How do we assess students without tests?
For most of us tests were a big part of the school experience. Whether we liked them or not, tests feel familiar to us—they were how we proved we knew something, how we passed classes and grades, how we qualified for the next higher level of education. Tests are also something that are noticeably absent from a Montessori school. So, it’s hard not to wonder: how are we assessing our students? Without tests, how do guides know when content has been mastered or when to give the next lesson? How do we know when a child is ready to move into the next program? How do our students compare to their age-matched peers across the country?
Montessori is grounded in two very important principles: the natural patterns of child development and child-led progress. Montessori believes each child progresses within general time frames (the Planes of Development), but at their own unique pace. From a Montessori perspective, formal test-taking does not give a complete picture of a child’s progression. A Montessori education is about more than what can be shown on a test. It is about leading each child toward the fulfillment of their highest potential in every aspect of their person, academically, socially, and emotionally—about giving each child a vision for life.
This calling goes beyond preparing children to simply memorize and regurgitate material for an exam. Instead, the Montessori approach measures progress (a.k.a. assesses children) consistently throughout their time in the classroom environment. Montessori guides use a variety of methods to help each child meet their developmental milestones and master the academic curriculum and social skills appropriate for their age group.
One way guides assess a student is through observation. In a Montessori classroom the guide carefully, deliberately, and objectively observes the children. This is an active, daily practice—they are watching and learning about each child as they practice their lessons every day. Allowing each child the time they need, the guide notices, listens—waits for indication that the child is progressing in the comprehension of, ease with, and precision in their work. Guides make themselves available for questions or requests for assistance and are ready to re-present a lesson (or a certain part of difficulty) as needed. And when a child has mastered a lesson, guides offer the next lesson in the sequence.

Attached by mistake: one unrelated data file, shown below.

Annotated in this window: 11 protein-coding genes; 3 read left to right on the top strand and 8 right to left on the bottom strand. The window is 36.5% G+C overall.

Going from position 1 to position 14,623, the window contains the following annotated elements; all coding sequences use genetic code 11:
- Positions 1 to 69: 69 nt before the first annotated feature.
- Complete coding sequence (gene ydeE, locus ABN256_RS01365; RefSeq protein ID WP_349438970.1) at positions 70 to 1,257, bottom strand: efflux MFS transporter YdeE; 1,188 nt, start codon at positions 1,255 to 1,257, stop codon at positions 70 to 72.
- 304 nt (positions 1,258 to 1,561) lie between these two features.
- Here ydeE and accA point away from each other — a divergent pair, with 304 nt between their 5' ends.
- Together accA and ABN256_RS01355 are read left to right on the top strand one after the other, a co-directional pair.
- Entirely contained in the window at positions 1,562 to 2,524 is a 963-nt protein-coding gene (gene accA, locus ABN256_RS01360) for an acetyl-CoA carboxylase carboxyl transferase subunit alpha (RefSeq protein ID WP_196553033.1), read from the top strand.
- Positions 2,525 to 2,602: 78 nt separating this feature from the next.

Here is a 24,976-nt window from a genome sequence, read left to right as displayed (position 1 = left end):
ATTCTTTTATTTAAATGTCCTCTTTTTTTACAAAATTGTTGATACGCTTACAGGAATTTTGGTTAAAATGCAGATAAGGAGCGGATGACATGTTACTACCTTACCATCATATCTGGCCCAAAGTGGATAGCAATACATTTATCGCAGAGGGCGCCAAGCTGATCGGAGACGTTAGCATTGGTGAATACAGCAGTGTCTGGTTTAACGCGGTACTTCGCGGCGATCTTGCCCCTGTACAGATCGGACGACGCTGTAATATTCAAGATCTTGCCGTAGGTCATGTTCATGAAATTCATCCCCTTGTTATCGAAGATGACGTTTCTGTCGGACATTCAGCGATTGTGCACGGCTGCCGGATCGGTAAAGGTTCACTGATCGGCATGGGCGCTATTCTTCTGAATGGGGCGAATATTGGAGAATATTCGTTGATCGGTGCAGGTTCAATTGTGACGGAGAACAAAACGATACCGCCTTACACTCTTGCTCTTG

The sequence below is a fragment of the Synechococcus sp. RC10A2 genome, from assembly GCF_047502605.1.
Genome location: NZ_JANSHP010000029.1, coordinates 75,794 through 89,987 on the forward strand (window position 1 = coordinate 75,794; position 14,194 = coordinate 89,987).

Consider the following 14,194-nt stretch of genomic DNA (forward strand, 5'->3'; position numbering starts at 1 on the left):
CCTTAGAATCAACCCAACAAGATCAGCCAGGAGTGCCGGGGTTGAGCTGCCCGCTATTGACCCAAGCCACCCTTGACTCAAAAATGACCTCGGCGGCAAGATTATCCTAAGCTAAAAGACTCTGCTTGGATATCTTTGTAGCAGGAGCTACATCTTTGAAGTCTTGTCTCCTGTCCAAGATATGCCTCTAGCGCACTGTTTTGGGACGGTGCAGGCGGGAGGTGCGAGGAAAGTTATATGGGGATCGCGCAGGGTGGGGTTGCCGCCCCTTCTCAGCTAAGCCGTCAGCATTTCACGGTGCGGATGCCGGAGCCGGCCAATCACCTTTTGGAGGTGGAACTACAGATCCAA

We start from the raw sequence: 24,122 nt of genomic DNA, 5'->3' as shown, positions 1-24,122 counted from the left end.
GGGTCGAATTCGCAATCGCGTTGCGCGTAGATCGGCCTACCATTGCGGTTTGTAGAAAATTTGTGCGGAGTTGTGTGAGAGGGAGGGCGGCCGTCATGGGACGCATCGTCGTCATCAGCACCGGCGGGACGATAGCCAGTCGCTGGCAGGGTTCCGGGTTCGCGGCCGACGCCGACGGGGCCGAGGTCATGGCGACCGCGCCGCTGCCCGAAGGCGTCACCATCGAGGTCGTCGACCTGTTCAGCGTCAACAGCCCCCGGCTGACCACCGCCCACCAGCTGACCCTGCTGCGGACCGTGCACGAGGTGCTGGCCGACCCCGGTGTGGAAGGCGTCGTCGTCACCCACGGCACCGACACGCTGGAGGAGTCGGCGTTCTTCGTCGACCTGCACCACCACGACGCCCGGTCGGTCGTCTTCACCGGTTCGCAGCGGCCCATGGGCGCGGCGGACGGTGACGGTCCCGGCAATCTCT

Assessment is also integrated into the lessons offered by the guide. For every child, at the start of a new lesson, the guide reviews the previous lesson content to “test” what students remember and to build upon that knowledge. Throughout the day, the guides might also unexpectedly join a student at work to ask them questions about their activity—a sort of Montessori pop quiz. “I see you working on the area of a circle. Do you remember what we call the outside edge of the circle?”
Observation and lesson-integrated assessment are skills employed by guides at every level. As children grow, new levels of assessment are layered in. In the Children’s House, guides begin to use the three-period lesson to offer language and crystalize a concept in a child’s mind. Three objects are chosen, such as a pentagon, hexagon, and square—objects familiar to the child after much sensorial exploration. In the first period of the three-period lesson, the child is given the names for the objects. In the second period, the longest of the three, the child is asked to identify the objects, but the guide says the names. In the third period, the guide points to the object and says, “What’s this?” The third period is the assessment stage of the three-period lesson, but only comes after ample time in the second period.
At the Elementary level, the weekly conference is introduced. Guides check children’s work and note if lessons have been revisited, and if so, whether they are doing so correctly. Guides note whether a child is avoiding certain lessons and make a plan with the child for completion. They also make children aware of the state and national standards society expects them to know by certain grade levels. Children are actively engaged in their own assessments and are motivated (or redirected) to focus their work where needed.
In the Upper Elementary we add in one more layer of assessment—the annual standardized test. The primary purpose of the test on our campus is to provide students the opportunity to develop the formal testing skills, as well as a test-taking comfort level they will almost certainly need as they grow older.
At Villa di Maria, we love that students are not limited to learning only what the state requires. State standards are the baseline, but most students go beyond and learn about anything they are interested in. The universe is the limit to their learning!